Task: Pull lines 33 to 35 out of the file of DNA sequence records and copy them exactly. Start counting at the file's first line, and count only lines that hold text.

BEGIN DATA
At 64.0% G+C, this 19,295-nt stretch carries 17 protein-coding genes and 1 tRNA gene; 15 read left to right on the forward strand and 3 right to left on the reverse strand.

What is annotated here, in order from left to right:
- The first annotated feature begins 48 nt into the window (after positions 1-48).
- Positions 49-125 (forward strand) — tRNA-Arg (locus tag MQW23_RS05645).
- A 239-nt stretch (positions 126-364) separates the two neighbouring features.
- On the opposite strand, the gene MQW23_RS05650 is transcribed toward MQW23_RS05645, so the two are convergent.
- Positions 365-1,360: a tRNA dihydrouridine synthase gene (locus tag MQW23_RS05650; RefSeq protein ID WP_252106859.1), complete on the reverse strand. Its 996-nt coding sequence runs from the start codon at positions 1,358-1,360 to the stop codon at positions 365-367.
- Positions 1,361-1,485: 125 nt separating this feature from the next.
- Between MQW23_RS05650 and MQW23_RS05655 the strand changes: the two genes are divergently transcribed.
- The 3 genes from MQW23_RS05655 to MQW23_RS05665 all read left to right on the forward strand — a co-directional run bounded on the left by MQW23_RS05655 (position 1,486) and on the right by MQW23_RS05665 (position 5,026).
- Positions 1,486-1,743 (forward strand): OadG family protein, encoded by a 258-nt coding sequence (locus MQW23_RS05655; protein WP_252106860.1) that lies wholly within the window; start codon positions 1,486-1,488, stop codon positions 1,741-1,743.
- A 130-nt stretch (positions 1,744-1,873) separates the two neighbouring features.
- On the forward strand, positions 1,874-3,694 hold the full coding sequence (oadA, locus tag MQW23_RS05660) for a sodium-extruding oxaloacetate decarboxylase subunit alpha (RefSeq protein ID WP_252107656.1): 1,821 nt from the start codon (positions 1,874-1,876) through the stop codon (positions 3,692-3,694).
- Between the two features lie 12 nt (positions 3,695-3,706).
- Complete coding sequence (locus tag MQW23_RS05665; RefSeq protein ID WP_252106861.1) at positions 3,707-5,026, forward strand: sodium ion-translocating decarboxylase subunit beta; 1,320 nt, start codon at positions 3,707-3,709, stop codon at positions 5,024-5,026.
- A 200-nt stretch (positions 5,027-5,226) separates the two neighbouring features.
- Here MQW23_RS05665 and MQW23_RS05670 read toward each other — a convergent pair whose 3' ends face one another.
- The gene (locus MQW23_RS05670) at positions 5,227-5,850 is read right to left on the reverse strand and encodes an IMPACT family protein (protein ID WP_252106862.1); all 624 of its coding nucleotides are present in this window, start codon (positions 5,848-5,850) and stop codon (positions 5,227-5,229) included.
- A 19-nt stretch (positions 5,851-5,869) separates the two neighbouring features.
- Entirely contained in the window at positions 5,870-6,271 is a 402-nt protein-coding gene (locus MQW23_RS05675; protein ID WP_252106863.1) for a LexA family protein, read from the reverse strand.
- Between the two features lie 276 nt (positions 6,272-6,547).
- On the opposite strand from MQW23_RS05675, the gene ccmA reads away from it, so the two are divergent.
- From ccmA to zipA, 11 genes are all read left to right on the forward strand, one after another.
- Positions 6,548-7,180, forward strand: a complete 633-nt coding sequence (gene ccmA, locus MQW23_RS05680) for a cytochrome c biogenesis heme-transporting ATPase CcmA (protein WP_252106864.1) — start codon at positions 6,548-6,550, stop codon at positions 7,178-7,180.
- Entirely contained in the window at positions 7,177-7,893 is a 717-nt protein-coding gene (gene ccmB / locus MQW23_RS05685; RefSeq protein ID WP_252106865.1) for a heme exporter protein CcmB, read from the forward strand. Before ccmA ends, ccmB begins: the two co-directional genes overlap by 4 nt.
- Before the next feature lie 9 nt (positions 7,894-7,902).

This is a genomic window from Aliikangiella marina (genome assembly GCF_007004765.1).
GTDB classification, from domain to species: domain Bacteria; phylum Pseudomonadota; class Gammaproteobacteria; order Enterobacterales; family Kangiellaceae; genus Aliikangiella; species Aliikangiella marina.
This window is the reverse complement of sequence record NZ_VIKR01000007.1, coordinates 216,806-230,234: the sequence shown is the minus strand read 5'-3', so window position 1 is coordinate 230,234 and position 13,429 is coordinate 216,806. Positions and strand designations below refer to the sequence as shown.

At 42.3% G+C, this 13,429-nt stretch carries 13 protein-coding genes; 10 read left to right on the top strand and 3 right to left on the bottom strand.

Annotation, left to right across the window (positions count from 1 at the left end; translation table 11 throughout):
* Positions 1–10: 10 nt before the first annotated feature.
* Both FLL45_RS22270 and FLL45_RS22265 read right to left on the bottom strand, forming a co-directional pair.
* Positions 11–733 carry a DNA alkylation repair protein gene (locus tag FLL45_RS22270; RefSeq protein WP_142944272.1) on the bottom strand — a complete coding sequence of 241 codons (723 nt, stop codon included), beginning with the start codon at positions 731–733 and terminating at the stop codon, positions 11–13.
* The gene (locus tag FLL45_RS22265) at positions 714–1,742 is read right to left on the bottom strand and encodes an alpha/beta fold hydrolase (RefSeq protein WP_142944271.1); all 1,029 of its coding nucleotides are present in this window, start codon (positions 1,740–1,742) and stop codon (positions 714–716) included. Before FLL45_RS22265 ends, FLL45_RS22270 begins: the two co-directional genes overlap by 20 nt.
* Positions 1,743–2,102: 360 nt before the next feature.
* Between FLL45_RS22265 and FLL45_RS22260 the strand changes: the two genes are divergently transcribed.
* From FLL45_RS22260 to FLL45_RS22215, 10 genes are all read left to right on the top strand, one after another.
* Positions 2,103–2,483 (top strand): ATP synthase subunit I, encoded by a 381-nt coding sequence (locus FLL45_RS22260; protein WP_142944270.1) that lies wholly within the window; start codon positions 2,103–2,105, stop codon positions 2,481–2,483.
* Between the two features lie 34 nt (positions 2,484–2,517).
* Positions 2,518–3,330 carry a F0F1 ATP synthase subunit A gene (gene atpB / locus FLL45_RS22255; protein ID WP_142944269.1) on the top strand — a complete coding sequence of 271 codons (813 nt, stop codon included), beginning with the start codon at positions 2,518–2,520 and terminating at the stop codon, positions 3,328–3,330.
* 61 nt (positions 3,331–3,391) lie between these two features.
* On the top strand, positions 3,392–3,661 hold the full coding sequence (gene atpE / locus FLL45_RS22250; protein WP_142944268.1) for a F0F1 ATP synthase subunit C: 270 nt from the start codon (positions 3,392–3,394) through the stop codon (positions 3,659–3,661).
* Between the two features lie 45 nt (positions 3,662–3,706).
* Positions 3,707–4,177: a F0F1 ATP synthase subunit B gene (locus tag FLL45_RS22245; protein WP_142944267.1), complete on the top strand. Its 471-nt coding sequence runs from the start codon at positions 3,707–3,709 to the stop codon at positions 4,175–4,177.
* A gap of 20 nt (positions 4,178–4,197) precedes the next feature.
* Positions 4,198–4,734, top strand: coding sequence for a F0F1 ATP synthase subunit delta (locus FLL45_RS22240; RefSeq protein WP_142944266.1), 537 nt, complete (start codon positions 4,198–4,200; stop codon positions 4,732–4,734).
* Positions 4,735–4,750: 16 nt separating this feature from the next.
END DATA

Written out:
* Both FLL45_RS22270 and FLL45_RS22265 read right to left on the bottom strand, forming a co-directional pair.
* Positions 11–733 carry a DNA alkylation repair protein gene (locus tag FLL45_RS22270; RefSeq protein WP_142944272.1) on the bottom strand — a complete coding sequence of 241 codons (723 nt, stop codon included), beginning with the start codon at positions 731–733 and terminating at the stop codon, positions 11–13.
* The gene (locus tag FLL45_RS22265) at positions 714–1,742 is read right to left on the bottom strand and encodes an alpha/beta fold hydrolase (RefSeq protein WP_142944271.1); all 1,029 of its coding nucleotides are present in this window, start codon (positions 1,740–1,742) and stop codon (positions 714–716) included. Before FLL45_RS22265 ends, FLL45_RS22270 begins: the two co-directional genes overlap by 20 nt.